- John Clayton, NFL senior writer
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Everyone around San Diego and the NFL knew the Marty Schottenheimer-A.J. Smith relationship was destined to explode. The Chargers had a ticking time bomb of discontent that finally blew up Monday night when the coach was fired.
Schottenheimer couldn't get along with general manager Smith and vice versa. Such problems exist in the NFL, but these situations are usually not as well publicized as this spat. Smith and Schottenheimer coexisted in the coach's first year in San Diego in 2002. In 2003, the relationship started to deteriorate. Schottenheimer made recommendations that year on personnel matters, and Smith disagreed. By 2005, Smith was working around Schottenheimer on personnel matters and even some coaching decisions. By March 2006, the two didn't speak.
Despite those problems, the Chargers went 14-2 last season with 15 players who were either selected to the Pro Bowl or named as alternates. Now, with 31 coaching staffs mostly filled and most organizations shifting their attention to free agency, Smith and the Chargers are scrambling to find a head coach and a staff.
According to sources, the final straw in Schottenheimer's surprise ending came down to how he was handling his coaching staff. The staff was being raided. Wade Phillips (Dallas Cowboys) and Cam Cameron (Miami Dolphins) were given head coaching jobs. Nothing could have been done to stop that. Teams can't block an assistant from interviewing for a head coaching job, but they can stop an assistant under contract from interviewing for a non-head coaching job.
The final conflict came down to whether to let assistants interview. Sources indicate Smith denied permission for tight ends coach Rob Chudzinski to interview for the Cleveland Browns' offensive coordinator job, but Schottenheimer felt it was a good opportunity and wanted to allow it. Schottenheimer also let linebackers coach Greg Manusky interview and accept the 49ers' defensive coordinator job. Against Smith's wishes, Schottenheimer let assistant strength and conditioning coach Matt Schiotz go with Cameron to Miami.
The Chargers were down five key assistants. After San Diego's playoff loss to the Patriots, Chargers owner Dean Spanos spent three days trying to decide whether to keep Schottenheimer, who was entering the final year of his contract. He offered him a one-year extension at $4.5 million. Schottenheimer wanted more security than that and said no. Spanos decided to stay with Schottenheimer, who has 200 regular-season wins, knowing he had one of the most talented coaching staffs in the NFL.
The landscape changed for Spanos after the departure of the five coaches, including two coordinators. Schottenheimer and Smith weren't going to get along. Without the assistants, Schottenheimer apparently wasn't as appealing to Spanos.
"When I decided to move ahead with Marty Schottenheimer in mid-January, I did so with the expectation that the core of his fine coaching staff would remain intact," Spanos said. "Unfortunately, that did not prove to be the case and the process of dealing with these coaching changes convinced me that we simply could not move forward with such dysfunction between our head coach and general manager. In short, this entire process over the last month convinced me beyond any doubt that I had to act to change this untenable situation and create an environment where everyone at Charger Park would be pulling in the same direction and working at a championship level. I expect exactly that from our entire Charger organization in 2007."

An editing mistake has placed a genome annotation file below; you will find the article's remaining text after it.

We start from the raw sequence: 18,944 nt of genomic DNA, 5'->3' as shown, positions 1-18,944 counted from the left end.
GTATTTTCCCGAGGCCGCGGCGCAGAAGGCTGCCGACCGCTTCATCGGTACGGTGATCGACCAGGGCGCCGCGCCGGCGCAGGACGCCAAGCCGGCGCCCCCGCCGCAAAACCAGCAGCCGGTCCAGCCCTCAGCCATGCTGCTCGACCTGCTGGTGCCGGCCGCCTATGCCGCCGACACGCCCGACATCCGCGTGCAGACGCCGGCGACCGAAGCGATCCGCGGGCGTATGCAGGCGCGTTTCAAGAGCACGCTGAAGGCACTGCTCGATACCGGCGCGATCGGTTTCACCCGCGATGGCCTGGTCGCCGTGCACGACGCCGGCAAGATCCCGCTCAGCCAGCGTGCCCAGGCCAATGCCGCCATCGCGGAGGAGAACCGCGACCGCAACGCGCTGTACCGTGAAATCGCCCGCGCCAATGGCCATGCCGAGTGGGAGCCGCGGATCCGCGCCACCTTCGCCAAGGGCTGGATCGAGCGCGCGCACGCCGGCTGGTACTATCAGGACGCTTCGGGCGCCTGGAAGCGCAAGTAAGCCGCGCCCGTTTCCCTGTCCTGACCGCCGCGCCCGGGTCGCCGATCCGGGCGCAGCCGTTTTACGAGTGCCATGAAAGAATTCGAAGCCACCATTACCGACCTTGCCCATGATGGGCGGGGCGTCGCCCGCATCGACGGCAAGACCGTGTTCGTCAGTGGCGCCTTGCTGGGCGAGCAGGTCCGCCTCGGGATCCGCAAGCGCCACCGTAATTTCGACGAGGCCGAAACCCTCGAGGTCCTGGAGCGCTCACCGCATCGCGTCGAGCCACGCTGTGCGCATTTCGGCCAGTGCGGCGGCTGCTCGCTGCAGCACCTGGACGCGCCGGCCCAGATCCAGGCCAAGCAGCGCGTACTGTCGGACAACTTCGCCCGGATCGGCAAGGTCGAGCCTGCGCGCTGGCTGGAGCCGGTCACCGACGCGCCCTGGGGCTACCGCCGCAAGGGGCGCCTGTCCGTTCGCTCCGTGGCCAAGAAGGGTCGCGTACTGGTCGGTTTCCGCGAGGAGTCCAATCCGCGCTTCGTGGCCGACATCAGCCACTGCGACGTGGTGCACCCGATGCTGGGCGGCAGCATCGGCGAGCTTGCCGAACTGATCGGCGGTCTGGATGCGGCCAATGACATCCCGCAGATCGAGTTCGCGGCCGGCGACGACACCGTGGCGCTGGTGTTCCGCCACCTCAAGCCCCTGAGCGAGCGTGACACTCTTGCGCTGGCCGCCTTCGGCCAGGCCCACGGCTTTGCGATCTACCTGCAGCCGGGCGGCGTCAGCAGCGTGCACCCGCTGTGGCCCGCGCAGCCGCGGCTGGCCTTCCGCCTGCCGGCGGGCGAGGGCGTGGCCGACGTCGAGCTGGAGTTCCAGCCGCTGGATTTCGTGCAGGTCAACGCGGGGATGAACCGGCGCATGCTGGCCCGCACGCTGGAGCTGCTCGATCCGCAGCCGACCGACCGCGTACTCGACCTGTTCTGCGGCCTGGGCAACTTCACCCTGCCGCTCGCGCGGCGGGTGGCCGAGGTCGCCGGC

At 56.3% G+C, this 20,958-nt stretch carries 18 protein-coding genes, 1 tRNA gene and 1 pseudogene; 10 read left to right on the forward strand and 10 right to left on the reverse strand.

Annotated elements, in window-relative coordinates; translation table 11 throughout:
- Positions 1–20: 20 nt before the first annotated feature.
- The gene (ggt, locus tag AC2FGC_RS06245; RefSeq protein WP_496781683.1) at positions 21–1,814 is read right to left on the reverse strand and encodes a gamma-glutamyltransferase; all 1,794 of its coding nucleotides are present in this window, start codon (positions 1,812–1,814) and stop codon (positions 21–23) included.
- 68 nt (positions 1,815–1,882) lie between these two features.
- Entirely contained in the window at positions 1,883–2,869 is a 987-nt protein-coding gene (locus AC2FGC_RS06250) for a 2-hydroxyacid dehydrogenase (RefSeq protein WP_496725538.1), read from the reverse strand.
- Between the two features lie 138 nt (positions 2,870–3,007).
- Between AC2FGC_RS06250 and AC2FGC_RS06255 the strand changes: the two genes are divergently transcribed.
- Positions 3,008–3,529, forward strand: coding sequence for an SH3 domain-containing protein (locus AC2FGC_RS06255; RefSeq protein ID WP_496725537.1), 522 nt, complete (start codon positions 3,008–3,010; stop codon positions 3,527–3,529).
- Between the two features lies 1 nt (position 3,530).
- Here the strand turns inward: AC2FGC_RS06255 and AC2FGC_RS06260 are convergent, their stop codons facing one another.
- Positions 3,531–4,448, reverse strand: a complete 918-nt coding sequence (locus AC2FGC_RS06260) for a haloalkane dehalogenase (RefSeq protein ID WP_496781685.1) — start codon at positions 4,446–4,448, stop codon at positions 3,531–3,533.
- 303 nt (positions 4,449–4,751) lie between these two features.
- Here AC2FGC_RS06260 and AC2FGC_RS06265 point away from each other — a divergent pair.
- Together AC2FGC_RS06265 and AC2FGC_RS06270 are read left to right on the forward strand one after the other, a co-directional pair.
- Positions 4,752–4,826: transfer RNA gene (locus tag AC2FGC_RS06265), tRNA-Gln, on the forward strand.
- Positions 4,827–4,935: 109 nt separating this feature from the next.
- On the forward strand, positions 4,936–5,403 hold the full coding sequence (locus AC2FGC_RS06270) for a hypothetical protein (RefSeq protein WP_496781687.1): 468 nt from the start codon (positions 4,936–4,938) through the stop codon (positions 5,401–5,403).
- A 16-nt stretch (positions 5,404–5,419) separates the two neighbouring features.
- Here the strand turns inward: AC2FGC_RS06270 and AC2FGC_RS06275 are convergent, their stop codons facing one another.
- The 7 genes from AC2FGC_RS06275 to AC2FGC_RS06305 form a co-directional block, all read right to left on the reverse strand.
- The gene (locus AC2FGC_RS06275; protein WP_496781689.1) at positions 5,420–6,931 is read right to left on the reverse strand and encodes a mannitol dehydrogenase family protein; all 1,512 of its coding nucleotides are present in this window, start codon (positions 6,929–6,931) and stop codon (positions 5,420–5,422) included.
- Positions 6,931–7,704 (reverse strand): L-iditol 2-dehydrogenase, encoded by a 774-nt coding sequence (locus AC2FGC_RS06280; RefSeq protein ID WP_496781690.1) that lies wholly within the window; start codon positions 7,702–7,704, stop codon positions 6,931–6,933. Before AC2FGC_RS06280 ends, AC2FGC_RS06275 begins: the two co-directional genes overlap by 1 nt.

While confirming he had no working relationship with Smith,
Schottenheimer seemed puzzled that Spanos made the coach take the
fall for his assistants leaving.
"That is absolutely unfair in my view," Schottenheimer told
The Associated Press in a telephone interview. "We had no control
over two guys who became head coaches in this league. We gave two
guys an opportunity to be coordinators in this league. We've added
a couple of guys that people should be very pleased with. The
future coach will be very pleased as well."
Spanos has been through this before. General manager Bobby Beathard didn't get along with coach Bobby Ross after they went to a Super Bowl. It's a shame, but these things do happen.
Schottenheimer is one of the great turnaround coaches in the history of the league. He's been successful in every stop as a head coach. Smith has quickly proven to be one of the shrewdest personnel minds in the game. When Eli Manning balked at coming to San Diego, Spanos traded him to the Giants and ended up with three Pro Bowl players -- Shawne Merriman, Philip Rivers and Nate Kaeding.
Spanos tried to squeeze one more season out of this strained relationship. "In the plainest possible language, we have a dysfunctional situation here," Spanos said in his statement.
Cameron and Phillips, in Spanos' eyes, kept the dysfunctional ship sailing in the right direction. Their departures, along with the other assistants, changed the dynamics.
Cameron and Phillips would have been candidates to replace Schottenheimer had he been fired, but those options are gone.
Smith is putting a list together and must move quickly. No doubt, he will put in a call to Chicago to talk to Bears defensive coordinator Ron Rivera. After that, the search will be wide open. Don't expect Bill Cowher's name to surface here. The former Steelers coach is one of Schottenheimer's best friends.
Spanos will pay Schottenheimer $4 million not to coach this year. It's not out of the question for him to surface in 2008 following a 2007 season that should have eight to 10 coaching changes.
The Chargers had been sitting on an uncertain powder keg. The loss of the assistants lit a fuse. Now, the Chargers are scrambling to repair the damage in the coaching offices.
The Chargers bombshell regarding Marty Schottenheimer is not totally unexpected, writes John Clayton.